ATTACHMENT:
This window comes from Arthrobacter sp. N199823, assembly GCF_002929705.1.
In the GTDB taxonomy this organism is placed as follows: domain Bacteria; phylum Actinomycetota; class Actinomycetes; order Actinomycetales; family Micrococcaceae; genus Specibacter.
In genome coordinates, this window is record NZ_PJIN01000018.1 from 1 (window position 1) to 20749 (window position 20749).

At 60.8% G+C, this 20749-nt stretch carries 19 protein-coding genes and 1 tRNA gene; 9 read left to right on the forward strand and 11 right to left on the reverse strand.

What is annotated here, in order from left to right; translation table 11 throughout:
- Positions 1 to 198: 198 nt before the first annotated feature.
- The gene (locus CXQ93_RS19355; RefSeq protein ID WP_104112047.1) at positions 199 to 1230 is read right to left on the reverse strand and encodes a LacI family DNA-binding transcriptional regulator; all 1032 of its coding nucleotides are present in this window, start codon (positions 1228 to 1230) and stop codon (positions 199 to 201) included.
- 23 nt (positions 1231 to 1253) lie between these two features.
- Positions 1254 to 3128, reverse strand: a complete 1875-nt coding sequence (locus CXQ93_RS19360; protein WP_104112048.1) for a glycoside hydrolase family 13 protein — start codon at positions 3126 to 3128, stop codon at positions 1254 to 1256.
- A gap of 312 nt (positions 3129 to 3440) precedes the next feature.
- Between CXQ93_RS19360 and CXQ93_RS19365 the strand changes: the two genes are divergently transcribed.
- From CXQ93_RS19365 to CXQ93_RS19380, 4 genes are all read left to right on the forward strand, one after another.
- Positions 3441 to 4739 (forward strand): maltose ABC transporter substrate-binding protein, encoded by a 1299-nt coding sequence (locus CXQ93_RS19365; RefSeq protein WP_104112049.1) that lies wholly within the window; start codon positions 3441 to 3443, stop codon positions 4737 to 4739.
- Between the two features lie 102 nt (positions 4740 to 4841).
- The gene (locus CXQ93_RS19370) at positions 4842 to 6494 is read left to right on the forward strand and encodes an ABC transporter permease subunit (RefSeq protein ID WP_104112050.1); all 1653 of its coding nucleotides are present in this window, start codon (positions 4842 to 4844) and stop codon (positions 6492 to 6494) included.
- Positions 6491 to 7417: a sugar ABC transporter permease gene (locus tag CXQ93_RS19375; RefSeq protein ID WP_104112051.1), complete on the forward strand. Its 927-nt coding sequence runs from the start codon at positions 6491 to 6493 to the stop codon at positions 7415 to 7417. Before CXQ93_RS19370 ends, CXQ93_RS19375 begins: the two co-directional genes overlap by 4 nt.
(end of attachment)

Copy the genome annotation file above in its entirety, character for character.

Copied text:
This window comes from Arthrobacter sp. N199823, assembly GCF_002929705.1.
In the GTDB taxonomy this organism is placed as follows: domain Bacteria; phylum Actinomycetota; class Actinomycetes; order Actinomycetales; family Micrococcaceae; genus Specibacter.
In genome coordinates, this window is record NZ_PJIN01000018.1 from 1 (window position 1) to 20749 (window position 20749).

At 60.8% G+C, this 20749-nt stretch carries 19 protein-coding genes and 1 tRNA gene; 9 read left to right on the forward strand and 11 right to left on the reverse strand.

What is annotated here, in order from left to right; translation table 11 throughout:
- Positions 1 to 198: 198 nt before the first annotated feature.
- The gene (locus CXQ93_RS19355; RefSeq protein ID WP_104112047.1) at positions 199 to 1230 is read right to left on the reverse strand and encodes a LacI family DNA-binding transcriptional regulator; all 1032 of its coding nucleotides are present in this window, start codon (positions 1228 to 1230) and stop codon (positions 199 to 201) included.
- 23 nt (positions 1231 to 1253) lie between these two features.
- Positions 1254 to 3128, reverse strand: a complete 1875-nt coding sequence (locus CXQ93_RS19360; protein WP_104112048.1) for a glycoside hydrolase family 13 protein — start codon at positions 3126 to 3128, stop codon at positions 1254 to 1256.
- A gap of 312 nt (positions 3129 to 3440) precedes the next feature.
- Between CXQ93_RS19360 and CXQ93_RS19365 the strand changes: the two genes are divergently transcribed.
- From CXQ93_RS19365 to CXQ93_RS19380, 4 genes are all read left to right on the forward strand, one after another.
- Positions 3441 to 4739 (forward strand): maltose ABC transporter substrate-binding protein, encoded by a 1299-nt coding sequence (locus CXQ93_RS19365; RefSeq protein WP_104112049.1) that lies wholly within the window; start codon positions 3441 to 3443, stop codon positions 4737 to 4739.
- Between the two features lie 102 nt (positions 4740 to 4841).
- The gene (locus CXQ93_RS19370) at positions 4842 to 6494 is read left to right on the forward strand and encodes an ABC transporter permease subunit (RefSeq protein ID WP_104112050.1); all 1653 of its coding nucleotides are present in this window, start codon (positions 4842 to 4844) and stop codon (positions 6492 to 6494) included.
- Positions 6491 to 7417: a sugar ABC transporter permease gene (locus tag CXQ93_RS19375; RefSeq protein ID WP_104112051.1), complete on the forward strand. Its 927-nt coding sequence runs from the start codon at positions 6491 to 6493 to the stop codon at positions 7415 to 7417. Before CXQ93_RS19370 ends, CXQ93_RS19375 begins: the two co-directional genes overlap by 4 nt.